Since earnings off investments are likely to fund the lion's share of pensions in future decades, it would be a good idea to let people know exactly how those investments are doing, according to a new report. CalPensions' Ed Mendel tells the story.
"Investment earnings are expected to provide two-thirds or more of the money needed to pay pensions in future decades. Critics say earnings forecasts, 7.75 percent a year for CalPERS and CalSTRS, are too optimistic and conceal massive taxpayer debt. To make more pension information public, the first report of an actuarial panel recommends, among other things, that retirement systems add a “sensitivity analysis,” which is likely to show what happens if earnings miss their target in the next few years."
"It’s not a long-term forecast like a Stanford graduate student study two years ago. Using a lower risk-free bond rate advocated by some economists, 4.1 percent, the study showed how state pension debt ballooned from the reported $55 billion to $500 billion."
Apparently, some employers with jobs to fill say only those who currently have jobs should apply. With unemployment at 11 percent, this practice is drawing criticism, and a bill in the Legislature would ban the practice.
From the Bee's Jim Sanders: "New Jersey has passed a law banning such advertisements, federal legislation is pending, and a newly proposed California bill, Assembly Bill 1450, would prohibit discriminating against the jobless in hiring. "It's the same as excluding a particular religion or minority group – it's wrong," said Assemblyman Michael Allen, a Santa Rosa Democrat, who is the author of AB 1450."
To the question of whether redevelopment agencies are really useful, the answer in the tiny Fresno County town of Friant is -- not much.
From the Fresno Bee's Kurtis Alexander: "Despite collecting nearly a million dollars in taxes, the county agency has little to show for it. No local roads have been paved, no housing has been built and few businesses have been attracted to the area -- all common goals of redevelopment programs. The agency's biggest goal, building a sewage-treatment plant to replace leaky residential septic systems, never even got beyond the planning stage."
San Francisco Sheriff Ross Mirkarimi is under pressure to resign because he faces three criminal charges related to domestic violence.The Chronicle's Rachel Gordon has the story.
"Mirkarimi has consistently denied the alleged abuse and last week entered a plea of not guilty to charges of domestic violence battery, child endangerment and dissuading a witness. The charges stem from a New Year's Eve incident in which prosecutors allege that Mirkarimi grabbed his wife, Eliana Lopez, hard enough to cause bruising on her arm in the presence of the couple's 2-year-old son. Mirkarimi is alleged to have mistreated his wife twice last year, according to the arrest affidavit."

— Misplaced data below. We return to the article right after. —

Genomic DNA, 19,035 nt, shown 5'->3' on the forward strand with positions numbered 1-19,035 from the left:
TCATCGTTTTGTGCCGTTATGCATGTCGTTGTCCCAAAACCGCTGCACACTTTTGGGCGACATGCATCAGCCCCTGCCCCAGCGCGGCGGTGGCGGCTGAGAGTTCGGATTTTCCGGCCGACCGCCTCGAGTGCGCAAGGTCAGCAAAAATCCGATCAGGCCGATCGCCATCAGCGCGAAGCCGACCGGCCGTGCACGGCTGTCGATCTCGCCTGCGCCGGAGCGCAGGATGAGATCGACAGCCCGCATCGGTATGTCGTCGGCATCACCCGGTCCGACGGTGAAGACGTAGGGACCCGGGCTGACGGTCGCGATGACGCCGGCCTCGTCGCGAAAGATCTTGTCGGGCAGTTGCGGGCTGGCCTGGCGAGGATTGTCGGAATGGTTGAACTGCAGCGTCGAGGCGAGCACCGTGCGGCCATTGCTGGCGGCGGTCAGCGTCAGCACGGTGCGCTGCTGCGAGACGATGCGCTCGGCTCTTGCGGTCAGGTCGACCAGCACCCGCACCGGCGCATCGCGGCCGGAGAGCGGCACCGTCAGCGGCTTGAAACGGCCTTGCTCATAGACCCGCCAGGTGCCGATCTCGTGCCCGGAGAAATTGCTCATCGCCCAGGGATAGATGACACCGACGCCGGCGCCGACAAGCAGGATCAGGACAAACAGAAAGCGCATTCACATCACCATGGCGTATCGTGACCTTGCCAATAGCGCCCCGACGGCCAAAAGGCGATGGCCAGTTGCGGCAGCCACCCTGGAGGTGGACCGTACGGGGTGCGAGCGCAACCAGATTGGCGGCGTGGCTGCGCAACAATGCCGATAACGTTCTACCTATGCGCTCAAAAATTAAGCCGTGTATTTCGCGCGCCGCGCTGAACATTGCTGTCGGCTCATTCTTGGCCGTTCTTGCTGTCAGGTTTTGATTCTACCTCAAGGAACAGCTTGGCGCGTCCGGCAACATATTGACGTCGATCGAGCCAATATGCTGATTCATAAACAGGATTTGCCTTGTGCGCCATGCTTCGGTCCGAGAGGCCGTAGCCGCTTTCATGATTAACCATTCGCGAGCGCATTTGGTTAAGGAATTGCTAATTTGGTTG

Speaking of San Francisco law enforcement, a federal probe is under way into alleged corruption at the S.F. police department. The probe is part of a series of federal investigations nationwide.
From Justin Scheck in the Wall Street Journal: "A videotape found more than a year ago by a defense lawyer in a routine drug case has helped spark this city's biggest police-misconduct probe in years—one of numerous investigations into law-enforcement practices being conducted nationwide by the U.S. Department of Justice. The tape, attorney Scott Sugarman says, showed his client dressed in a black jacket as police arrested him. But officers wrote in statements that the defendant was wearing a white jacket that contained drugs. The drug-possession case was dismissed by prosecutors."
The mid-year is a popular time at California universities -- there has been an infusion of students at CSU and officials are putting together an operation to help them get oriented to the campuses.
From the LAT's Carla Rivera: "More than 60,300 applications were submitted to the California State University system's spring term, which gets underway Monday. The vast majority are community college transfers; and typically, between 15,000 and 20,000 of those enroll.
The ability of these spring students to integrate into campus life can affect not only their grades but also whether they stay in school. So an increasing number of campuses, including Long Beach, are requiring that all students — whether entering in the fall or midyear — participate in orientation sessions.